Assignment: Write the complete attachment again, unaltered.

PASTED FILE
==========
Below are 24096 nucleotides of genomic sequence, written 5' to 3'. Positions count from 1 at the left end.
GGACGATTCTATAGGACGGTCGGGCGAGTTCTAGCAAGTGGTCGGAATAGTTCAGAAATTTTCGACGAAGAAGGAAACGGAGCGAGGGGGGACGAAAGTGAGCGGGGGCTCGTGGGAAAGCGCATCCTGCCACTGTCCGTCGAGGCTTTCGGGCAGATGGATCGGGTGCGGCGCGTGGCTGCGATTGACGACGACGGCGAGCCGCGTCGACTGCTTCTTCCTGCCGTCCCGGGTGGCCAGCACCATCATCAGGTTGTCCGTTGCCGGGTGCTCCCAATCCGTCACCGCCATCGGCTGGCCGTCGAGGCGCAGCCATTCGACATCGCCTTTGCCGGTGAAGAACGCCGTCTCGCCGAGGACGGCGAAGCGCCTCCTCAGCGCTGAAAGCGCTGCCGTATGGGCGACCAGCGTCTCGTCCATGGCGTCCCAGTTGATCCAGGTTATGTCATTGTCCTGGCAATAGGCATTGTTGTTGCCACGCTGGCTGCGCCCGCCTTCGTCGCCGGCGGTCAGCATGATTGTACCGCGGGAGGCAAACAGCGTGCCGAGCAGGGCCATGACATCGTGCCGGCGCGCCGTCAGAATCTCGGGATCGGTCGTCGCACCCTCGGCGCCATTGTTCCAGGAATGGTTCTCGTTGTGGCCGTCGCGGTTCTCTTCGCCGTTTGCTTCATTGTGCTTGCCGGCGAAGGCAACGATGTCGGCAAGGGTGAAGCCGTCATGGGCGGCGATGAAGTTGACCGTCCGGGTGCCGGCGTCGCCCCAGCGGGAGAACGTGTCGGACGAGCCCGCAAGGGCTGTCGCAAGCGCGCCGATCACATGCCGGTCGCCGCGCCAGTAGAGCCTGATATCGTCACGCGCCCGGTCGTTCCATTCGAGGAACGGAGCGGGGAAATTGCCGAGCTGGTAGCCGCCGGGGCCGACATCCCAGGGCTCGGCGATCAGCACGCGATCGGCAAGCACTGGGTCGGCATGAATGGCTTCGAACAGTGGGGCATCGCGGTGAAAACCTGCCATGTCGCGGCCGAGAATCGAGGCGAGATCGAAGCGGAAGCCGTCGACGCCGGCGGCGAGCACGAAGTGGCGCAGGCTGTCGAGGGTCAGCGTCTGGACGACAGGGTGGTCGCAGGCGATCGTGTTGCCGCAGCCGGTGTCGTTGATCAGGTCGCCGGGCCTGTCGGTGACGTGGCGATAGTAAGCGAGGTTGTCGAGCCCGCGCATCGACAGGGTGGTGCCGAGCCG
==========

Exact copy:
Below are 24096 nucleotides of genomic sequence, written 5' to 3'. Positions count from 1 at the left end.
GGACGATTCTATAGGACGGTCGGGCGAGTTCTAGCAAGTGGTCGGAATAGTTCAGAAATTTTCGACGAAGAAGGAAACGGAGCGAGGGGGGACGAAAGTGAGCGGGGGCTCGTGGGAAAGCGCATCCTGCCACTGTCCGTCGAGGCTTTCGGGCAGATGGATCGGGTGCGGCGCGTGGCTGCGATTGACGACGACGGCGAGCCGCGTCGACTGCTTCTTCCTGCCGTCCCGGGTGGCCAGCACCATCATCAGGTTGTCCGTTGCCGGGTGCTCCCAATCCGTCACCGCCATCGGCTGGCCGTCGAGGCGCAGCCATTCGACATCGCCTTTGCCGGTGAAGAACGCCGTCTCGCCGAGGACGGCGAAGCGCCTCCTCAGCGCTGAAAGCGCTGCCGTATGGGCGACCAGCGTCTCGTCCATGGCGTCCCAGTTGATCCAGGTTATGTCATTGTCCTGGCAATAGGCATTGTTGTTGCCACGCTGGCTGCGCCCGCCTTCGTCGCCGGCGGTCAGCATGATTGTACCGCGGGAGGCAAACAGCGTGCCGAGCAGGGCCATGACATCGTGCCGGCGCGCCGTCAGAATCTCGGGATCGGTCGTCGCACCCTCGGCGCCATTGTTCCAGGAATGGTTCTCGTTGTGGCCGTCGCGGTTCTCTTCGCCGTTTGCTTCATTGTGCTTGCCGGCGAAGGCAACGATGTCGGCAAGGGTGAAGCCGTCATGGGCGGCGATGAAGTTGACCGTCCGGGTGCCGGCGTCGCCCCAGCGGGAGAACGTGTCGGACGAGCCCGCAAGGGCTGTCGCAAGCGCGCCGATCACATGCCGGTCGCCGCGCCAGTAGAGCCTGATATCGTCACGCGCCCGGTCGTTCCATTCGAGGAACGGAGCGGGGAAATTGCCGAGCTGGTAGCCGCCGGGGCCGACATCCCAGGGCTCGGCGATCAGCACGCGATCGGCAAGCACTGGGTCGGCATGAATGGCTTCGAACAGTGGGGCATCGCGGTGAAAACCTGCCATGTCGCGGCCGAGAATCGAGGCGAGATCGAAGCGGAAGCCGTCGACGCCGGCGGCGAGCACGAAGTGGCGCAGGCTGTCGAGGGTCAGCGTCTGGACGACAGGGTGGTCGCAGGCGATCGTGTTGCCGCAGCCGGTGTCGTTGATCAGGTCGCCGGGCCTGTCGGTGACGTGGCGATAGTAAGCGAGGTTGTCGAGCCCGCGCATCGACAGGGTGGTGCCGAGCCG